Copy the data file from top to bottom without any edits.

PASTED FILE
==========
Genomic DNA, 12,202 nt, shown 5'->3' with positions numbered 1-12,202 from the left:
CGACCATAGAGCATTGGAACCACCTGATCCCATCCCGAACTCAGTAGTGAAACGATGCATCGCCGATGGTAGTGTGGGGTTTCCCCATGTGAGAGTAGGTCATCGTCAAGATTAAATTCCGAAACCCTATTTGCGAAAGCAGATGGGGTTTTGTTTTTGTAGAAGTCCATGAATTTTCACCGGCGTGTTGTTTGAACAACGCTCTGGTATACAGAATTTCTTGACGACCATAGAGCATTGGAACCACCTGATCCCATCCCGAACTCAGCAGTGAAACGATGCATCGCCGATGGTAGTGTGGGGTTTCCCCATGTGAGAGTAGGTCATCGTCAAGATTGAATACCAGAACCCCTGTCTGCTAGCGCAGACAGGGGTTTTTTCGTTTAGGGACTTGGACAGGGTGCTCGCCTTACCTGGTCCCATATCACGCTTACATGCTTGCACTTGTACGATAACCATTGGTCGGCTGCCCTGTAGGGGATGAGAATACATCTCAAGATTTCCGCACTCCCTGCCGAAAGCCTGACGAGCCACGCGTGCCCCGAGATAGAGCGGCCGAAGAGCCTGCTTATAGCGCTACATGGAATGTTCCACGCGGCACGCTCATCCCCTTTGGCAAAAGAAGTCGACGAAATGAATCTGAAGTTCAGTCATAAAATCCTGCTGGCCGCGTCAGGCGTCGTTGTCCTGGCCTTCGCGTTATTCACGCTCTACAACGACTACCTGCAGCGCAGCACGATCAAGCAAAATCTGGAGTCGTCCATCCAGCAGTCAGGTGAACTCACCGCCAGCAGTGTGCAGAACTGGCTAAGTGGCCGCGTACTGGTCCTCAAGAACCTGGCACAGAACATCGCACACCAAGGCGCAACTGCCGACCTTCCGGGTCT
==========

Genomic DNA, 12,202 nt, shown 5'->3' with positions numbered 1-12,202 from the left:
CGACCATAGAGCATTGGAACCACCTGATCCCATCCCGAACTCAGTAGTGAAACGATGCATCGCCGATGGTAGTGTGGGGTTTCCCCATGTGAGAGTAGGTCATCGTCAAGATTAAATTCCGAAACCCTATTTGCGAAAGCAGATGGGGTTTTGTTTTTGTAGAAGTCCATGAATTTTCACCGGCGTGTTGTTTGAACAACGCTCTGGTATACAGAATTTCTTGACGACCATAGAGCATTGGAACCACCTGATCCCATCCCGAACTCAGCAGTGAAACGATGCATCGCCGATGGTAGTGTGGGGTTTCCCCATGTGAGAGTAGGTCATCGTCAAGATTGAATACCAGAACCCCTGTCTGCTAGCGCAGACAGGGGTTTTTTCGTTTAGGGACTTGGACAGGGTGCTCGCCTTACCTGGTCCCATATCACGCTTACATGCTTGCACTTGTACGATAACCATTGGTCGGCTGCCCTGTAGGGGATGAGAATACATCTCAAGATTTCCGCACTCCCTGCCGAAAGCCTGACGAGCCACGCGTGCCCCGAGATAGAGCGGCCGAAGAGCCTGCTTATAGCGCTACATGGAATGTTCCACGCGGCACGCTCATCCCCTTTGGCAAAAGAAGTCGACGAAATGAATCTGAAGTTCAGTCATAAAATCCTGCTGGCCGCGTCAGGCGTCGTTGTCCTGGCCTTCGCGTTATTCACGCTCTACAACGACTACCTGCAGCGCAGCACGATCAAGCAAAATCTGGAGTCGTCCATCCAGCAGTCAGGTGAACTCACCGCCAGCAGTGTGCAGAACTGGCTAAGTGGCCGCGTACTGGTCCTCAAGAACCTGGCACAGAACATCGCACACCAAGGCGCAACTGCCGACCTTCCGGGTCT